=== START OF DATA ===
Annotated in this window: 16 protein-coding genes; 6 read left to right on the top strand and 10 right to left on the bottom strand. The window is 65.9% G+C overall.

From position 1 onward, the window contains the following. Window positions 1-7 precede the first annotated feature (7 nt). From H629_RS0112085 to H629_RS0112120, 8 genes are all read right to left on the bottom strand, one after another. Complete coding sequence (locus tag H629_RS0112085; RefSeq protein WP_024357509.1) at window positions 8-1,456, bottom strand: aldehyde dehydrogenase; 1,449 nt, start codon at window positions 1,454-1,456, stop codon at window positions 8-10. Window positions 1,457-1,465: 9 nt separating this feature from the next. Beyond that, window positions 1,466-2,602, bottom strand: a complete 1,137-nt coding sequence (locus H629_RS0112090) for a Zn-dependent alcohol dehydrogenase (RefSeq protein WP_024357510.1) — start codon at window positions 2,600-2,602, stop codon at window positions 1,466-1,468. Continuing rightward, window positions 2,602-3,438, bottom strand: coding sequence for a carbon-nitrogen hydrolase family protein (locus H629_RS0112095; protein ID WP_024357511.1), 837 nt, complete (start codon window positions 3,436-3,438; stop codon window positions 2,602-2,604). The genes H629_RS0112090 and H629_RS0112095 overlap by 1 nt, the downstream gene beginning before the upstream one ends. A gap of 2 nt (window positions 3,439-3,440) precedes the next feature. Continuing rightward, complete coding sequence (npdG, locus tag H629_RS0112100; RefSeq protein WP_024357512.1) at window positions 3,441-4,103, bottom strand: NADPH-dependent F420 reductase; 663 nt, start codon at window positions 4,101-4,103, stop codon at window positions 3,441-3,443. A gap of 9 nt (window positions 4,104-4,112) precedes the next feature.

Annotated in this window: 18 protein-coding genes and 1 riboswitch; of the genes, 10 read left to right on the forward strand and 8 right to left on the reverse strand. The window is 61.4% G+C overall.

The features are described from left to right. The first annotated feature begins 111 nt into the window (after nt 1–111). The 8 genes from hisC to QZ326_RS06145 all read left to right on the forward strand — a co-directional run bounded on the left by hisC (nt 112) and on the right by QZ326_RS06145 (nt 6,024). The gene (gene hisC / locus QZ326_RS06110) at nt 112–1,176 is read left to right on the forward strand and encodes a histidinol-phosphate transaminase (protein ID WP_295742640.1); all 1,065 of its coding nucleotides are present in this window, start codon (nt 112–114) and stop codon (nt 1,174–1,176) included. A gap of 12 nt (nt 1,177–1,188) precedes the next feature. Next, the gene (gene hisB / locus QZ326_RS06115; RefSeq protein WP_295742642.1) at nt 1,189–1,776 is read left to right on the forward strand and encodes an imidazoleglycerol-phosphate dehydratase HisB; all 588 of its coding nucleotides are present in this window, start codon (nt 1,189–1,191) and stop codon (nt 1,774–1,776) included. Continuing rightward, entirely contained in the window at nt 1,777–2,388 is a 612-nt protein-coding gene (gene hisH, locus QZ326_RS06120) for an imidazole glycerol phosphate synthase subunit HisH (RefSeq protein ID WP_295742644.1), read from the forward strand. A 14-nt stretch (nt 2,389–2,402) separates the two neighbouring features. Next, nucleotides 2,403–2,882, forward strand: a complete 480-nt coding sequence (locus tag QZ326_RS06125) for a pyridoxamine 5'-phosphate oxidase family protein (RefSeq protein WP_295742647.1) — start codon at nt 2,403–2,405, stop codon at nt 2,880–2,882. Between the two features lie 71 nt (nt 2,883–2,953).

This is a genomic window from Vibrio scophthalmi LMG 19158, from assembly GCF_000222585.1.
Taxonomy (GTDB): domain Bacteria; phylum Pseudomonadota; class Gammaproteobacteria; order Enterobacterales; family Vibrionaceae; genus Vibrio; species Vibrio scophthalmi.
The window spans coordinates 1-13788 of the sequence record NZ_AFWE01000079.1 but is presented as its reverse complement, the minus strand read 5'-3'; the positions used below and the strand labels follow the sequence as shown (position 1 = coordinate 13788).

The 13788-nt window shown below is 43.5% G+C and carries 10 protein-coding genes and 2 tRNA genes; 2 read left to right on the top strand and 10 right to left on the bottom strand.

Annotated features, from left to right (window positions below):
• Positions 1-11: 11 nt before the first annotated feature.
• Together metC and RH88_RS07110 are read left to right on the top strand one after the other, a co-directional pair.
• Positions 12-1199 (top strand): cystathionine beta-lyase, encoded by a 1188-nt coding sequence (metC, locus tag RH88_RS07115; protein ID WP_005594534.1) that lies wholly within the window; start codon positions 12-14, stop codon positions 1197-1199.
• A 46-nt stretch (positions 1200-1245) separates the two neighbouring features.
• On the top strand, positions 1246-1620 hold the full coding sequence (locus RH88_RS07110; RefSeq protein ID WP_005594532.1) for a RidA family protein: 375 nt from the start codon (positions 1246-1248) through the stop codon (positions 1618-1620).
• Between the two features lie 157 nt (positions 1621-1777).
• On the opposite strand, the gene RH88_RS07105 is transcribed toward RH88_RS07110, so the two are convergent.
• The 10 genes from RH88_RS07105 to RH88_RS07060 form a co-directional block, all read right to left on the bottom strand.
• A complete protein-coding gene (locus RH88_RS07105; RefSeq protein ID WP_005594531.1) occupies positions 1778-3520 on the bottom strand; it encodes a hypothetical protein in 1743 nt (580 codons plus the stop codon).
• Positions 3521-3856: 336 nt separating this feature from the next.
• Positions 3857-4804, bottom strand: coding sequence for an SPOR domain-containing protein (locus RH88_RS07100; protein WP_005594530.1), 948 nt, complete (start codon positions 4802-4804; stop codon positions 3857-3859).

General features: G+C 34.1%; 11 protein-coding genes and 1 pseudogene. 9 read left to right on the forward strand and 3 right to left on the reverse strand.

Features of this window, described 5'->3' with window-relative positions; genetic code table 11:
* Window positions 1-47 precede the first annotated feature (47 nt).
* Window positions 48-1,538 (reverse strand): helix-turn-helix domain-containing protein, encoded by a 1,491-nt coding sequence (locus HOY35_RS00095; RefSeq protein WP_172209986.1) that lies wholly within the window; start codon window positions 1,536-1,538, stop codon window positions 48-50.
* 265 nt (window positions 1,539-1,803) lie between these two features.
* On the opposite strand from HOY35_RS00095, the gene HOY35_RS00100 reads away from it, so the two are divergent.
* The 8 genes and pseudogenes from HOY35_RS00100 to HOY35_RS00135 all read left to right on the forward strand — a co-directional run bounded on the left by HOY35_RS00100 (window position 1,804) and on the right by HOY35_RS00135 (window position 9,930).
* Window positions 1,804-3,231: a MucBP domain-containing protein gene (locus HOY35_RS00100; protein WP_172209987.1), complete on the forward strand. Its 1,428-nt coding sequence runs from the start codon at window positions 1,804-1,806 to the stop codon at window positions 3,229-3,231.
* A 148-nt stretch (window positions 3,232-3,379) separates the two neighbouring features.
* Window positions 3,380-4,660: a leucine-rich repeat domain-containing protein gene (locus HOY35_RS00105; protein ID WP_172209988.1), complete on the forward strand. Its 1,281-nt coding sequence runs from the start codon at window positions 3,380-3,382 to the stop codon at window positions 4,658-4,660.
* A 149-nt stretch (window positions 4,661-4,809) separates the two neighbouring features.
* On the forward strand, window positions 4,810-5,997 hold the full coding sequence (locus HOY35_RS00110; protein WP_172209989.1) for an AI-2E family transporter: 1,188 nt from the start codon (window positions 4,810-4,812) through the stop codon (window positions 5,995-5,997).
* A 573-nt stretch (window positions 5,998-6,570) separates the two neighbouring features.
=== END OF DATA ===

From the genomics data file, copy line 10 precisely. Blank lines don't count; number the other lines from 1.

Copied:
• Positions 1-11: 11 nt before the first annotated feature.